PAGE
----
Dr. Pembroke’s Clinic: Electrifying Medicine Pt. 1 – Stingrays and Storms

 

Onxyfeld, Late Winter 1872

You brought them into this world, and next thing you know they want to go to college.

You brought them into this world, and next thing you know they want to go to college.

Many of you are familiar with the lamentably popular 1818 piece of pulp named Frankenstein. Unknown to most, what it actually chronicles is how at the turn of the 18th century, one of my creations went missing and for reasons best known to itself, wandered off into the Arctic tundra (not the smartest one of the batch). Mary Shelley was the snooping journalist who came across the beast in England and rather than do the responsible thing and report it directly to me, she wrote a story about it. Her confused editor, believing it was fiction, passed it off as such. Frankly I don’t give a jot whether people believe the story or not. What concerns me most is that, upon his departure, the giant lout went and absconded with a large quantity of my fine silver dinnerware, a detail left out of Shelley’s account. Ungrateful creature. I give it life, and it nicks my cutlery. Quite improper.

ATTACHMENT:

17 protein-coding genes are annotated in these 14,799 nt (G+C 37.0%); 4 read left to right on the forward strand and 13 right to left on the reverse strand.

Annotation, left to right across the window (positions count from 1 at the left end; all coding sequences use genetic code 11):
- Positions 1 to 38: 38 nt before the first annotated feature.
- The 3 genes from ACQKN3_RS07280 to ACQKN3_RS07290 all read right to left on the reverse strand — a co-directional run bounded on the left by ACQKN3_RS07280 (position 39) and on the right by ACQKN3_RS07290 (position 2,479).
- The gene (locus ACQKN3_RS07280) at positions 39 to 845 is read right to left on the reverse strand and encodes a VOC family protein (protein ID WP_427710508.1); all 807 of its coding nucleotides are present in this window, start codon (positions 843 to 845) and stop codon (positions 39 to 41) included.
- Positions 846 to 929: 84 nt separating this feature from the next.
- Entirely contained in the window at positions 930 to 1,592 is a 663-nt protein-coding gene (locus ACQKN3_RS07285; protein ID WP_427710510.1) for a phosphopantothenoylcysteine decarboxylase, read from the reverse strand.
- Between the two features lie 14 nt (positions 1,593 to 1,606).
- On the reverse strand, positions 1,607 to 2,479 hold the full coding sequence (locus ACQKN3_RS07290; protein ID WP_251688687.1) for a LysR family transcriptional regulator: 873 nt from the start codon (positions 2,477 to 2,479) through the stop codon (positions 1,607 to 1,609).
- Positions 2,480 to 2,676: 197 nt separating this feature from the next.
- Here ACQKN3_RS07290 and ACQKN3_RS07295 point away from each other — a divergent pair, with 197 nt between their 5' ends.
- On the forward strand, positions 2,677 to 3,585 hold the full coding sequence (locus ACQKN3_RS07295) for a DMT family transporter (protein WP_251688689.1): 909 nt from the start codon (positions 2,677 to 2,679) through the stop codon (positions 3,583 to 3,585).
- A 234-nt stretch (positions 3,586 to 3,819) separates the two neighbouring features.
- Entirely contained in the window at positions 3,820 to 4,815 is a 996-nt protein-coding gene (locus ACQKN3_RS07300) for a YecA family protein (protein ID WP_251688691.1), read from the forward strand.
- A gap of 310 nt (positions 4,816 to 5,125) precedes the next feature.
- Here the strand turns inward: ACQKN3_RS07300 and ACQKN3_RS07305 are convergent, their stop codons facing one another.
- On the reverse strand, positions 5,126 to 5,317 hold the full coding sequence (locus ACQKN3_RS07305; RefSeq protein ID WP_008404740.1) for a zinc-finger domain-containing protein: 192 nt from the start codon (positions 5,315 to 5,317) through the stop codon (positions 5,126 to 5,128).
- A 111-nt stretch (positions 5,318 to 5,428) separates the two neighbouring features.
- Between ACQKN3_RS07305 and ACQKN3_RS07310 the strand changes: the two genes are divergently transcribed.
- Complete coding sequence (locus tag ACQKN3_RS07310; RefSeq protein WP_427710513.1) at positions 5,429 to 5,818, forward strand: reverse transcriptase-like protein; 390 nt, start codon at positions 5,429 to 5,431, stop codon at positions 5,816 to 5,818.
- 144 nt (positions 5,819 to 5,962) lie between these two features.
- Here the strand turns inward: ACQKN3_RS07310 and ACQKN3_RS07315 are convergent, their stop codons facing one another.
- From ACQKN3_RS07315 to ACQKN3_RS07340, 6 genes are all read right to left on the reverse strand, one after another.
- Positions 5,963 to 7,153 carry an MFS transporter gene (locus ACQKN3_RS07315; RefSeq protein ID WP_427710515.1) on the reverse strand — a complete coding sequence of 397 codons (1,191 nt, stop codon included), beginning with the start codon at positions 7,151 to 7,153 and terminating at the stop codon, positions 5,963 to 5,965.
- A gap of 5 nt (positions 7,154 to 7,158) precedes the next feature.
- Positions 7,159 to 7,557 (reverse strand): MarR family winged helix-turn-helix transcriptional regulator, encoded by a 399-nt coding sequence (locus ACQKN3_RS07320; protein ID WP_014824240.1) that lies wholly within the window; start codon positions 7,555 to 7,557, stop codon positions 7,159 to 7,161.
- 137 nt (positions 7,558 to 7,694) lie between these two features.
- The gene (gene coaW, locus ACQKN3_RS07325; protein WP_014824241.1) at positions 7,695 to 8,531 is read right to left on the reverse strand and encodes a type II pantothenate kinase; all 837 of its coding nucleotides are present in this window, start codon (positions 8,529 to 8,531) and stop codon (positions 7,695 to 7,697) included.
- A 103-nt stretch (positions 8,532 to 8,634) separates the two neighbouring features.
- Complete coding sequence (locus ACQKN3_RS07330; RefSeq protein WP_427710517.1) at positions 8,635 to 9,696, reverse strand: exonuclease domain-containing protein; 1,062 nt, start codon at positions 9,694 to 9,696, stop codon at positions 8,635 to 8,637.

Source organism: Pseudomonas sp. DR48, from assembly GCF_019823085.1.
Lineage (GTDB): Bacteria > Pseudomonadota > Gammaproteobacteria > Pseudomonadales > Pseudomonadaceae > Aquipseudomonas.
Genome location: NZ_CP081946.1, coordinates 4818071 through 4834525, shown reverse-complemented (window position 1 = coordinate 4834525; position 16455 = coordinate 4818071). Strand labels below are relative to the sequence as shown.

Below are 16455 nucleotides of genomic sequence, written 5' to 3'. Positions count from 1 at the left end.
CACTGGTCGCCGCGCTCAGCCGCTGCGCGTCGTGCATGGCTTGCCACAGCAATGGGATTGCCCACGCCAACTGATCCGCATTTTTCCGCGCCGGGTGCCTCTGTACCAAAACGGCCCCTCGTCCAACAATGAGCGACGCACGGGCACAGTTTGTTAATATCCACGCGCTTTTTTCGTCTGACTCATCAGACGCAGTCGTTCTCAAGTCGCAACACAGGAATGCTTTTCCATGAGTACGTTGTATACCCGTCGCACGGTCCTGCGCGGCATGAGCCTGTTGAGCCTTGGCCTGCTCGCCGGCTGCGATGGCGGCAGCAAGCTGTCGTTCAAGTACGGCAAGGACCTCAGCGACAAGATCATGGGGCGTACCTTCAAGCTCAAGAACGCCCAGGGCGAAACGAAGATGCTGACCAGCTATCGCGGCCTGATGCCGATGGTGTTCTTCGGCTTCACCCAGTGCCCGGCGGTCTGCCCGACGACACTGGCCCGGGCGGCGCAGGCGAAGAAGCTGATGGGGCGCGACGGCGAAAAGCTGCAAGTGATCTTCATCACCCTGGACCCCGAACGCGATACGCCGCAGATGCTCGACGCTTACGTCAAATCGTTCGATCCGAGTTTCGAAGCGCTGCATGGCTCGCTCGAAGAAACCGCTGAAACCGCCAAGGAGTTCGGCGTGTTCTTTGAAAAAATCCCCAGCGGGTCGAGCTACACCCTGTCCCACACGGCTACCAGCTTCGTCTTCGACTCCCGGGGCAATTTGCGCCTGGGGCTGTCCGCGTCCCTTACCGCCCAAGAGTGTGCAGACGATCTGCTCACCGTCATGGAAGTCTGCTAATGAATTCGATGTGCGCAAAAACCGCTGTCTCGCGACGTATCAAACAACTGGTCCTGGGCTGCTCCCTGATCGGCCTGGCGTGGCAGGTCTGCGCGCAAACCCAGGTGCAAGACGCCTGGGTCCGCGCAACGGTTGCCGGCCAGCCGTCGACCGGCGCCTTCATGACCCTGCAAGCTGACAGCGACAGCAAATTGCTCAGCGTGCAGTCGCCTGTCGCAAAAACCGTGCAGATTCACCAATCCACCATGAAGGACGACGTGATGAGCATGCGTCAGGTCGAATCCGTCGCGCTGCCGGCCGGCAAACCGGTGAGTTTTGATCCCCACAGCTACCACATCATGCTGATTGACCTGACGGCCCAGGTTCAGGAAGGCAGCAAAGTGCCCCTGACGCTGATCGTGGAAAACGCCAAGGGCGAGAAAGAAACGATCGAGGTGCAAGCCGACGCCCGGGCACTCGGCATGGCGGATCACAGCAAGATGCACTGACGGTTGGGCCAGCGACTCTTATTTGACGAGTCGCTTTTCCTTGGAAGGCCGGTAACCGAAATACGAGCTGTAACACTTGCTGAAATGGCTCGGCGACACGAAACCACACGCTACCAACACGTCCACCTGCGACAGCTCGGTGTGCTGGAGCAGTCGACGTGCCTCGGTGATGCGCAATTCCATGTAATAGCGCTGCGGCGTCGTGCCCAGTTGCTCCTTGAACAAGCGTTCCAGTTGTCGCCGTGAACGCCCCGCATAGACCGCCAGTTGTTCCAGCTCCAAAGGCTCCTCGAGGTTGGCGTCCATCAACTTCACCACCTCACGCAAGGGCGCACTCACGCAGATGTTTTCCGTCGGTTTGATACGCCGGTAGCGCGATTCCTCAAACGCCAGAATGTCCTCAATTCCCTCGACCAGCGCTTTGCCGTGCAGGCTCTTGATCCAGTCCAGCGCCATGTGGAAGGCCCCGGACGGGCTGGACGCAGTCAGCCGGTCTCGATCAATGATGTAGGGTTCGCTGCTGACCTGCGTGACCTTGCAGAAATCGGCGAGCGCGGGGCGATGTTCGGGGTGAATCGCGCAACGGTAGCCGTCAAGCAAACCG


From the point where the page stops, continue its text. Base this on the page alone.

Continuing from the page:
Most of what Shelley wrote is hogwash and flam, but sections contain trace elements of the truth of my work, namely the reference to electro-chemical stimulation of organic flesh, biologically inert or not, as it relates to reanimation of the dead. The phenomenon of electricity and it’s supposedly endless social applications continues to capture the imagination of the gullible masses, but the true benefits lie firmly in the medical fields. Crackpots and so called ‘futurists’ speak of a time when electrical motors will be powerful enough to move trains! When we will have automatic computing machines! Rocket ships to the moon! Preposterous and impossible.**

Other than telegrams and light bulbs, electricity clearly has limited benefit in fields other than physiological medicine. Yet, how did we come to find out about about the curious properties of the mysterious energy known as electricity? How can we use it to manipulate and control- that is, I mean, heal and rejuvenate the human body? These questions and more will be answered in the following essays. It’s dry stuff, let me tell you. I suggest you pour another brandy and get comfortable.

"You know what? I'm suddenly feeling much better."

“You know what? I’m suddenly feeling much better.”

Use of electricity as a therapeutic method dates back as far as ancient Egyptian times. Before they were wasting their time erecting pyramids or building tombs, the Egyptians were utilizing a remarkably rational process of diagnosis, one of the results of which was the therapeutic application of the Torpedo fish genus (torpedo derives from the Latin meaning ‘numbness, sluggishness), better known as the electric eel or stingray. These electrongenic fish can deliver powerful shocks which result in temporary pain relief. The fish were (carefully) removed from the Nile and placed on the parts of the body from where the pain seemed to emanate the most.